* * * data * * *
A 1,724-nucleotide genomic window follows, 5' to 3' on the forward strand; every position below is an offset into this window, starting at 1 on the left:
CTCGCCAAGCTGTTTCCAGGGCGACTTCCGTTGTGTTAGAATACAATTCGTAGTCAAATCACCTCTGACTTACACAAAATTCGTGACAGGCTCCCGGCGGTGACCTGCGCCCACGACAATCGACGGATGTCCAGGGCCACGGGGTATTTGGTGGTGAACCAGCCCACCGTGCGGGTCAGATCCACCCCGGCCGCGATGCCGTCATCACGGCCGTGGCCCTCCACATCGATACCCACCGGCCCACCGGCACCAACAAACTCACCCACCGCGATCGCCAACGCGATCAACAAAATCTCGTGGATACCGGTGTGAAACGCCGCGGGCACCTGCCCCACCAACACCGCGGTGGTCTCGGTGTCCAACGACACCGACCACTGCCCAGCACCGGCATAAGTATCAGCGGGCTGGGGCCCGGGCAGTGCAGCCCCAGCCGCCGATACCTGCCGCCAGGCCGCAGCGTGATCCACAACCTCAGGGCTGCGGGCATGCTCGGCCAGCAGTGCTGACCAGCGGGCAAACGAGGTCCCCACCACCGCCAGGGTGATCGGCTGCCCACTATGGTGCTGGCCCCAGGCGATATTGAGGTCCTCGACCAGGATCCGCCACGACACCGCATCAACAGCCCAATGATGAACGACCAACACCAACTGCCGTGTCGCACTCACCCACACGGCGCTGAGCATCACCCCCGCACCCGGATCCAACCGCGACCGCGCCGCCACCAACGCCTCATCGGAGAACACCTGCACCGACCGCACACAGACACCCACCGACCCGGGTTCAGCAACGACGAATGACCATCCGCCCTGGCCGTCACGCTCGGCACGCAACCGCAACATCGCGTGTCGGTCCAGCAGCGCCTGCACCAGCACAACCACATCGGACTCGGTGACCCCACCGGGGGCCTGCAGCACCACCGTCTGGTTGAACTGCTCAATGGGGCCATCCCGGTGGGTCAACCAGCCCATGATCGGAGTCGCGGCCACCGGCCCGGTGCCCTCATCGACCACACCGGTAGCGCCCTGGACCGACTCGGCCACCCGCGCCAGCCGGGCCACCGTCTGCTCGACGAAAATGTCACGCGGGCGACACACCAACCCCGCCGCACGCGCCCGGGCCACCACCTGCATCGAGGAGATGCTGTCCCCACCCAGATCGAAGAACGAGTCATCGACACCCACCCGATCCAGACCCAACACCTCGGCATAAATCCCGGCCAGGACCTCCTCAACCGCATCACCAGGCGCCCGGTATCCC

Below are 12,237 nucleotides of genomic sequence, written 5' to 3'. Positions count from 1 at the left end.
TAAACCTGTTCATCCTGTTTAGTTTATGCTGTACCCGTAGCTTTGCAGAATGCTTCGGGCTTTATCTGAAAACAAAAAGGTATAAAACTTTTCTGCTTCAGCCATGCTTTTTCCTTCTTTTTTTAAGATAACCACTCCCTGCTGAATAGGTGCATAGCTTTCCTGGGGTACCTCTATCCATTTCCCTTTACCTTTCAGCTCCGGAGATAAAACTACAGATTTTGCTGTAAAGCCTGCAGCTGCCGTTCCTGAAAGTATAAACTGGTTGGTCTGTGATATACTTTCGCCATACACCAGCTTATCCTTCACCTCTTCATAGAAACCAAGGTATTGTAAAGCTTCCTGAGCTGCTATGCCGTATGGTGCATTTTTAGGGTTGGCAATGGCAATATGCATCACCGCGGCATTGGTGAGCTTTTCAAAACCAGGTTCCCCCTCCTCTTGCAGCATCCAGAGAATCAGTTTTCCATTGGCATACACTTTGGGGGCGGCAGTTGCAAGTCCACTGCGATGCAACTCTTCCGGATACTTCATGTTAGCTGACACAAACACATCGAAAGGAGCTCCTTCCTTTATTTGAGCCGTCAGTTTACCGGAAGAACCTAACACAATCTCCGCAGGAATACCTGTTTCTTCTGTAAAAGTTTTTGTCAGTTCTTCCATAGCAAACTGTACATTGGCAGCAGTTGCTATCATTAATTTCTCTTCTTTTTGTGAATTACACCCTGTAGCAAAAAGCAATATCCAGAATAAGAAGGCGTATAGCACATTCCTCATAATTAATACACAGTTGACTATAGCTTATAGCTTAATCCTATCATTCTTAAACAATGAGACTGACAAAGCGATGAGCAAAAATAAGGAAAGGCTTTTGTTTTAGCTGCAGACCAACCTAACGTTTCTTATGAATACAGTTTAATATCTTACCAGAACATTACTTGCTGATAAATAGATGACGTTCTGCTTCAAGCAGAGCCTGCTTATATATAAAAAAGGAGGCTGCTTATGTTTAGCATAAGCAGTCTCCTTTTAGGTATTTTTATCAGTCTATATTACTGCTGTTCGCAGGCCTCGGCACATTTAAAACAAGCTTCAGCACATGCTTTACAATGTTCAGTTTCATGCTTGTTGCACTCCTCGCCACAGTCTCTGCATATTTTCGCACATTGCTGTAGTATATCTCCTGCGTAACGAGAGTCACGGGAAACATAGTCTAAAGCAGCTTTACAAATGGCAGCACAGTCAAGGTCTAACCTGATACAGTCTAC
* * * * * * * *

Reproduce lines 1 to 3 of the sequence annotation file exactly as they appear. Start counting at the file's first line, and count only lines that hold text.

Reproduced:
A 1,724-nucleotide genomic window follows, 5' to 3' on the forward strand; every position below is an offset into this window, starting at 1 on the left:
CTCGCCAAGCTGTTTCCAGGGCGACTTCCGTTGTGTTAGAATACAATTCGTAGTCAAATCACCTCTGACTTACACAAAATTCGTGACAGGCTCCCGGCGGTGACCTGCGCCCACGACAATCGACGGATGTCCAGGGCCACGGGGTATTTGGTGGTGAACCAGCCCACCGTGCGGGTCAGATCCACCCCGGCCGCGATGCCGTCATCACGGCCGTGGCCCTCCACATCGATACCCACCGGCCCACCGGCACCAACAAACTCACCCACCGCGATCGCCAACGCGATCAACAAAATCTCGTGGATACCGGTGTGAAACGCCGCGGGCACCTGCCCCACCAACACCGCGGTGGTCTCGGTGTCCAACGACACCGACCACTGCCCAGCACCGGCATAAGTATCAGCGGGCTGGGGCCCGGGCAGTGCAGCCCCAGCCGCCGATACCTGCCGCCAGGCCGCAGCGTGATCCACAACCTCAGGGCTGCGGGCATGCTCGGCCAGCAGTGCTGACCAGCGGGCAAACGAGGTCCCCACCACCGCCAGGGTGATCGGCTGCCCACTATGGTGCTGGCCCCAGGCGATATTGAGGTCCTCGACCAGGATCCGCCACGACACCGCATCAACAGCCCAATGATGAACGACCAACACCAACTGCCGTGTCGCACTCACCCACACGGCGCTGAGCATCACCCCCGCACCCGGATCCAACCGCGACCGCGCCGCCACCAACGCCTCATCGGAGAACACCTGCACCGACCGCACACAGACACCCACCGACCCGGGTTCAGCAACGACGAATGACCATCCGCCCTGGCCGTCACGCTCGGCACGCAACCGCAACATCGCGTGTCGGTCCAGCAGCGCCTGCACCAGCACAACCACATCGGACTCGGTGACCCCACCGGGGGCCTGCAGCACCACCGTCTGGTTGAACTGCTCAATGGGGCCATCCCGGTGGGTCAACCAGCCCATGATCGGAGTCGCGGCCACCGGCCCGGTGCCCTCATCGACCACACCGGTAGCGCCCTGGACCGACTCGGCCACCCGCGCCAGCCGGGCCACCGTCTGCTCGACGAAAATGTCACGCGGGCGACACACCAACCCCGCCGCACGCGCCCGGGCCACCACCTGCATCGAGGAGATGCTGTCCCCACCCAGATCGAAGAACGAGTCATCGACACCCACCCGATCCAGACCCAACACCTCGGCATAAATCCCGGCCAGGACCTCCTCAACCGCATCACCAGGCGCCCGGTATCCC

Below are 12,237 nucleotides of genomic sequence, written 5' to 3'. Positions count from 1 at the left end.